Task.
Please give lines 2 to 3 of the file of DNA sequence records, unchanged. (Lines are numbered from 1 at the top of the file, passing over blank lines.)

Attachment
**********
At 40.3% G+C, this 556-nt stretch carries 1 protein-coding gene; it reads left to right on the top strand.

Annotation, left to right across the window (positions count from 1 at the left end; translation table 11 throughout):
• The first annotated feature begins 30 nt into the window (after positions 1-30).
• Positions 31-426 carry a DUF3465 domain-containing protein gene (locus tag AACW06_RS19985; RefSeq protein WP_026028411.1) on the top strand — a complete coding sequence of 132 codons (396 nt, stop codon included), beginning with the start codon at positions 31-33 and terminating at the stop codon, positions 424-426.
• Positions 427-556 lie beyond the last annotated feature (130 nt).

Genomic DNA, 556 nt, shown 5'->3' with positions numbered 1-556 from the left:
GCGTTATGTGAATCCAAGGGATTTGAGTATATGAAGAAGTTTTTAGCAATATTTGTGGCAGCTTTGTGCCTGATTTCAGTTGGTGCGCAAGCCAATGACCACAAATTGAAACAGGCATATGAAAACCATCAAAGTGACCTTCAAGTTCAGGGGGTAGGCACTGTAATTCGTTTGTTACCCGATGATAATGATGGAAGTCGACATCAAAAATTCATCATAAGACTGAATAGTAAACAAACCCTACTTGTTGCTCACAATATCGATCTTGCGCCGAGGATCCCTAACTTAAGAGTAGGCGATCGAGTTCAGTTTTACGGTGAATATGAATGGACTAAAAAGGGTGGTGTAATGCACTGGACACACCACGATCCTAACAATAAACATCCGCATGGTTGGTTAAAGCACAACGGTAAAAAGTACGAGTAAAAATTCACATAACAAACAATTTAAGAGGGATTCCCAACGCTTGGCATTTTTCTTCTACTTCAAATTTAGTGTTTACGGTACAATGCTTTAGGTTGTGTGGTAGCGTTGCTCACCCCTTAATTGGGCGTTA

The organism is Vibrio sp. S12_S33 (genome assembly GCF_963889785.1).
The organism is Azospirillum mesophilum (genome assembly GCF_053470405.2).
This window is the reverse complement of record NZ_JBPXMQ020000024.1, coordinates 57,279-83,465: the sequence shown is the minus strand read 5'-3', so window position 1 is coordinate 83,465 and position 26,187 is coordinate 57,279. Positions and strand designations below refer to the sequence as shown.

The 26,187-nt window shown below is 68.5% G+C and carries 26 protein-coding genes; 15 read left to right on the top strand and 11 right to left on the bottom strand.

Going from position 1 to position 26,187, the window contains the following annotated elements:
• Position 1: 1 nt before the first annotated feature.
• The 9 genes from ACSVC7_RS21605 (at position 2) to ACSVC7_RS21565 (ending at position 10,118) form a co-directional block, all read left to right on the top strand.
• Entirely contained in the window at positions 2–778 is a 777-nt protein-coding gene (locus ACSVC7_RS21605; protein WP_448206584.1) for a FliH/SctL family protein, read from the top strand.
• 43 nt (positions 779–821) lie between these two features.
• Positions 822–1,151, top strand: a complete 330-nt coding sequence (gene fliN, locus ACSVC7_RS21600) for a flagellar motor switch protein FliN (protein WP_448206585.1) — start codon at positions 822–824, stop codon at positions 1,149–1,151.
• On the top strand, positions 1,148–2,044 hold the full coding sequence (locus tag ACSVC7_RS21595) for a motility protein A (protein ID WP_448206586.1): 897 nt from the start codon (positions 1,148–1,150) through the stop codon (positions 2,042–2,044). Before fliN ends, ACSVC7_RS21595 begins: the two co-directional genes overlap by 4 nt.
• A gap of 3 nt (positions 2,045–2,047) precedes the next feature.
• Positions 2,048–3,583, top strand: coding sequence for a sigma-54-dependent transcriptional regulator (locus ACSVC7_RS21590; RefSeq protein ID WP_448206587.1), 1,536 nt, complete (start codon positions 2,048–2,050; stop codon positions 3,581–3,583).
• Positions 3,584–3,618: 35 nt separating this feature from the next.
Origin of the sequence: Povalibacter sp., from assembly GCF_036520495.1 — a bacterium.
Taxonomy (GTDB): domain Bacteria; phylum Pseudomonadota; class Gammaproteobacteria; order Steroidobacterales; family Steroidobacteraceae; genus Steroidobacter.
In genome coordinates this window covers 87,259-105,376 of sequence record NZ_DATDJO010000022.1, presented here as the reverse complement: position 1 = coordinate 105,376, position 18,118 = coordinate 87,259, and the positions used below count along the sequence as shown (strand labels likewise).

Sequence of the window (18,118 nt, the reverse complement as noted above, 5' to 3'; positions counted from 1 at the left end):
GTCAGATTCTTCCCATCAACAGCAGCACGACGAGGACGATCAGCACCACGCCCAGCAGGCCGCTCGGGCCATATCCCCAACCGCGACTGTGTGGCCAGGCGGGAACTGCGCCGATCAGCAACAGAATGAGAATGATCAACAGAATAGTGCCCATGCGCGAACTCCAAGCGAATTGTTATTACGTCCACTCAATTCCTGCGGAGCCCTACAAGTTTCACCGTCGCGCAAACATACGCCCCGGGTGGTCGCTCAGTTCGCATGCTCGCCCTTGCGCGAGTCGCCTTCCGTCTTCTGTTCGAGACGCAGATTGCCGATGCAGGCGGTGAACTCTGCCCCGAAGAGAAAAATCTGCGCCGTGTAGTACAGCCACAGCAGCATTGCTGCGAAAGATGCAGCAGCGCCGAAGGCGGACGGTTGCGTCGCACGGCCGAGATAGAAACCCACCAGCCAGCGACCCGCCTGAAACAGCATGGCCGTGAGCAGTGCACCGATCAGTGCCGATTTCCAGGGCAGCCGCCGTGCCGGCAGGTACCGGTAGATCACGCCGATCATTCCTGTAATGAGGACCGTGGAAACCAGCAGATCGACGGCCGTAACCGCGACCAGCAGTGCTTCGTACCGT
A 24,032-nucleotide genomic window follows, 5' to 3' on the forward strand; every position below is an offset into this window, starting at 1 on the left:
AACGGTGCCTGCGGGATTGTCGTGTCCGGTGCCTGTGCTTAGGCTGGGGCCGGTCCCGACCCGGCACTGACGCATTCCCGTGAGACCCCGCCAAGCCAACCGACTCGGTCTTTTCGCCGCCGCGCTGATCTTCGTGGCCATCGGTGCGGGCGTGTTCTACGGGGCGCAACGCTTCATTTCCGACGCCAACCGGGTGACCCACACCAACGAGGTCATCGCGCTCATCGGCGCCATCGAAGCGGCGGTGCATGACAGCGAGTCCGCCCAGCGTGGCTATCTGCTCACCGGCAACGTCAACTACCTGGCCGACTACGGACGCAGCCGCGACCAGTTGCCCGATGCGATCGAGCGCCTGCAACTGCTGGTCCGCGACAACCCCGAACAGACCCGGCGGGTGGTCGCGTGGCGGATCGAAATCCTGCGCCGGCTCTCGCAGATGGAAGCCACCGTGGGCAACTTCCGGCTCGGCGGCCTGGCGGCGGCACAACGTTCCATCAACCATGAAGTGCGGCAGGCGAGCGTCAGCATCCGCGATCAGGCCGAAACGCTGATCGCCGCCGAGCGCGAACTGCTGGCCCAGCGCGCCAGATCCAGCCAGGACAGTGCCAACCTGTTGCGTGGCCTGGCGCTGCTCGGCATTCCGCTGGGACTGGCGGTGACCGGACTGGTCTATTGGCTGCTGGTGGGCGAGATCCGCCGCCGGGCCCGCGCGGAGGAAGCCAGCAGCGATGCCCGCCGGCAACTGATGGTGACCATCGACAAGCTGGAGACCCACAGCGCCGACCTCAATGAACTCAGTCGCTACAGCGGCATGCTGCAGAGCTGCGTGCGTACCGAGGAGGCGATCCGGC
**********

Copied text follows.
Annotation, left to right across the window (positions count from 1 at the left end; translation table 11 throughout):
• The first annotated feature begins 30 nt into the window (after positions 1-30).